American Institute in Taiwan Director Stephen Young Thursday called on ruling and opposition lawmakers to set aside their partisan rows and pass the budget to acquire the arms package offered by the Bush administration without delay.
Young, who recently returned from a trip back to Washington, said the budgetary holdup has prompted many US officials to doubt Taiwan's determination to defend itself against rival China.
"I found the question difficult to answer," the de facto US ambassador told a news conference at noon.“Six years have passed since the Bush administration offered the package in April 2001.”
The US has offered to sell Taiwan six PAC III anti-missile systems, eight diesel-fueled submarines and 12 P-3C Orion anti-submarines aircraft, but the Democratic Progressive Party government did not introduce the procurement program until June 2004.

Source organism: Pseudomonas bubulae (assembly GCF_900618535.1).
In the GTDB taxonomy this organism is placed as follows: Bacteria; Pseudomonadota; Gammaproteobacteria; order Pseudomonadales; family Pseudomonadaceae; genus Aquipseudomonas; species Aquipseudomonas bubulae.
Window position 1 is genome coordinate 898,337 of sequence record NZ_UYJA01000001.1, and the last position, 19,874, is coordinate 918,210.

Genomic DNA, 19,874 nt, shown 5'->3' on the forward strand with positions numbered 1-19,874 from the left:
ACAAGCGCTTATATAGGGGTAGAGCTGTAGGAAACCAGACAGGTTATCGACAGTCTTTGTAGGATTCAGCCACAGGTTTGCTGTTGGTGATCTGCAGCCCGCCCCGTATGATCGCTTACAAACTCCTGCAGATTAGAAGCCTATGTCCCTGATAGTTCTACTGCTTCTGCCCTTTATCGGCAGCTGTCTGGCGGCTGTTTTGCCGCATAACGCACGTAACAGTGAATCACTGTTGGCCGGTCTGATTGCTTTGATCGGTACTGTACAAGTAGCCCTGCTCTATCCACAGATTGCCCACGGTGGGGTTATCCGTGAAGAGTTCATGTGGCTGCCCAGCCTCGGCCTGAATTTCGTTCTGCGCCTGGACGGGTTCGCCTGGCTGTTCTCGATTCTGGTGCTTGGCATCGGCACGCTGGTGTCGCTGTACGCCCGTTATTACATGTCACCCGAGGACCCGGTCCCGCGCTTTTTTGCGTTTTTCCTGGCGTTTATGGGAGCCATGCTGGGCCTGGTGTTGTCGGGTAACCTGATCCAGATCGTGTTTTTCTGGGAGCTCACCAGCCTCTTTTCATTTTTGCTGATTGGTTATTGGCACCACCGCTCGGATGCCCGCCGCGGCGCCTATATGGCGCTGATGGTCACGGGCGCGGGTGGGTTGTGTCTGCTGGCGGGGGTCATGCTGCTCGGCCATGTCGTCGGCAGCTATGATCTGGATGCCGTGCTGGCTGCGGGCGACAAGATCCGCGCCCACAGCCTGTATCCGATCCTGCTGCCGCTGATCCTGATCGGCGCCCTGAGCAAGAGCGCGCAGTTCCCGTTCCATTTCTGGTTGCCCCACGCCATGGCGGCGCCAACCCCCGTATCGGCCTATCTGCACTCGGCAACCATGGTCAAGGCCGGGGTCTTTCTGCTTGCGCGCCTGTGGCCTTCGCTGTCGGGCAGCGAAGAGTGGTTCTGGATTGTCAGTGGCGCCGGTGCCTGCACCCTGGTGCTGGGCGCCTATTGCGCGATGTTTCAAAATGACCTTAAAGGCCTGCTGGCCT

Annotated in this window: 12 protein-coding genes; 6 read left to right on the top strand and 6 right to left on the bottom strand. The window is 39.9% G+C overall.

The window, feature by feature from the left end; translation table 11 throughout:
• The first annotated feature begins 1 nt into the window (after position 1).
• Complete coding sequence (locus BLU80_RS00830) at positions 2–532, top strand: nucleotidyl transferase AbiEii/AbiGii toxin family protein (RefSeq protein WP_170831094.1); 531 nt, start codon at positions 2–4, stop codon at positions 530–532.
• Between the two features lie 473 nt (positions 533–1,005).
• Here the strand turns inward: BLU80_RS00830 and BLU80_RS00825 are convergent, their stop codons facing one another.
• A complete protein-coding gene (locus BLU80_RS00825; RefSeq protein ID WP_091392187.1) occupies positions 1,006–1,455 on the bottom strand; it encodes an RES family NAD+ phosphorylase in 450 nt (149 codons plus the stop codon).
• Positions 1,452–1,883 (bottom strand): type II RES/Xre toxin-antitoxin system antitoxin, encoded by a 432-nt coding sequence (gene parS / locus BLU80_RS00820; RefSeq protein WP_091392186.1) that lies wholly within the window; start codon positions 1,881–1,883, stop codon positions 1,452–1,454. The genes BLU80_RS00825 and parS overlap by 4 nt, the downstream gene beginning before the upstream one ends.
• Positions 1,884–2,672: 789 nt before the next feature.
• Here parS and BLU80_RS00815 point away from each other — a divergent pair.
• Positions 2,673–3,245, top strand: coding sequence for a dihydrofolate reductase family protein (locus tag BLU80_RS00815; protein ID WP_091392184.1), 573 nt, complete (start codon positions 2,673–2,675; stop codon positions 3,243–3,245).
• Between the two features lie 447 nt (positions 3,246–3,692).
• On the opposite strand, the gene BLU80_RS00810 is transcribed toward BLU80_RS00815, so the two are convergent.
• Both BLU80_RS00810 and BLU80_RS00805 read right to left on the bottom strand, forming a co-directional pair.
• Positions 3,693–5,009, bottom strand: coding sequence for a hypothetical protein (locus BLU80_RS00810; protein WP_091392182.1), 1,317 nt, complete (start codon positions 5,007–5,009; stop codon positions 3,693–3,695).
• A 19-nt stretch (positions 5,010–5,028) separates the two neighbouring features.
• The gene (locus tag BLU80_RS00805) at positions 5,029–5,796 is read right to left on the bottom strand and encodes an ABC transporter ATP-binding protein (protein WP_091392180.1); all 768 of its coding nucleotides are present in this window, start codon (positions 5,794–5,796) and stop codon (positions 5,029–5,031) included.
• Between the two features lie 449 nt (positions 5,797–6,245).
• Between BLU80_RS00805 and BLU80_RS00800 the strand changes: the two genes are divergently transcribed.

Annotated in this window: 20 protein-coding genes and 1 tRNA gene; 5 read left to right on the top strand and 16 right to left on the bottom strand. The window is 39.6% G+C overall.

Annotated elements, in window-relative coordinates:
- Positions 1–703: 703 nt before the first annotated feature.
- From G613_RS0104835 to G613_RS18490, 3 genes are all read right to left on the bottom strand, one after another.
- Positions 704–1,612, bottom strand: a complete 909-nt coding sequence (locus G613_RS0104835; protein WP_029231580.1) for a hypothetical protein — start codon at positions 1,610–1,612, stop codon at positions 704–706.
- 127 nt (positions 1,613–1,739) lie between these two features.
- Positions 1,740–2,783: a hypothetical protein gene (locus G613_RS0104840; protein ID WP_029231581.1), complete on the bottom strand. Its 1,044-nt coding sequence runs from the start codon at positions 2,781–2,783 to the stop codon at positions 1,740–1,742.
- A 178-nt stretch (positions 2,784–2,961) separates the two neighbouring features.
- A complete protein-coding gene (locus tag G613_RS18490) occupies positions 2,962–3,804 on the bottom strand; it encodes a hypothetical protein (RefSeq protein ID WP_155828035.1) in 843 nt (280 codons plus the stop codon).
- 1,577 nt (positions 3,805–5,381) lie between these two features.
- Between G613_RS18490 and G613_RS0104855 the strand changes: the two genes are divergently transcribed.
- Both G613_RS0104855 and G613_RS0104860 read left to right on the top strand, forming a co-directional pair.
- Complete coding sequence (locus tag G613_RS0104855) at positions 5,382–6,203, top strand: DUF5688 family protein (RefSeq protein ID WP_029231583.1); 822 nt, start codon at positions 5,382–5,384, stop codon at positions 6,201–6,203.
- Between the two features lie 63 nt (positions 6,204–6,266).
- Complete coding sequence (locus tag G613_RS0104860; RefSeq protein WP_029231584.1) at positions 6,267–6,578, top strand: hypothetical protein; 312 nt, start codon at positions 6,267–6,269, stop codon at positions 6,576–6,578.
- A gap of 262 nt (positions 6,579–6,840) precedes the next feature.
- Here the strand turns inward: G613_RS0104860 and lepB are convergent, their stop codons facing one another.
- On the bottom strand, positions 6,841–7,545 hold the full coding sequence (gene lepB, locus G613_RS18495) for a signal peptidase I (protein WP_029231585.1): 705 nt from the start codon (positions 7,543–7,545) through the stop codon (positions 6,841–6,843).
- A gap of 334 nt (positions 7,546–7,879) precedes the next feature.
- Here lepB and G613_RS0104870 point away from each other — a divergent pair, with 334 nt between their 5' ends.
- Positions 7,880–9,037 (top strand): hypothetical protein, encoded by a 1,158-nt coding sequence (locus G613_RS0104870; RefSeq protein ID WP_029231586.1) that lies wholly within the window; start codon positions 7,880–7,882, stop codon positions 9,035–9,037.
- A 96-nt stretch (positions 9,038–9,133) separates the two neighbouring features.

Young said he believed all parties in Taiwan are responsible for the stalemate though some have attributed the delay to the bundling of the defense budget with the Central Election Commission makeup bill on the part of opposition lawmakers.
The National Defense Committee gave its go-ahead last November to the proposed NT$6.1 billion and NT$3.5 billion in annual budget for this year to buy submarine-hunting aircraft and upgrade PAC II missile systems, respectively.
The committee also approved a NT$200 million fund to assess the need of the submarines. But the 2007 budget plan failed to clear the Legislature before the end of the fall session.
It remains unclear when the lawmaking body will take up the budget and other major issues, as most legislators are preoccupied with efforts to win re-election in December.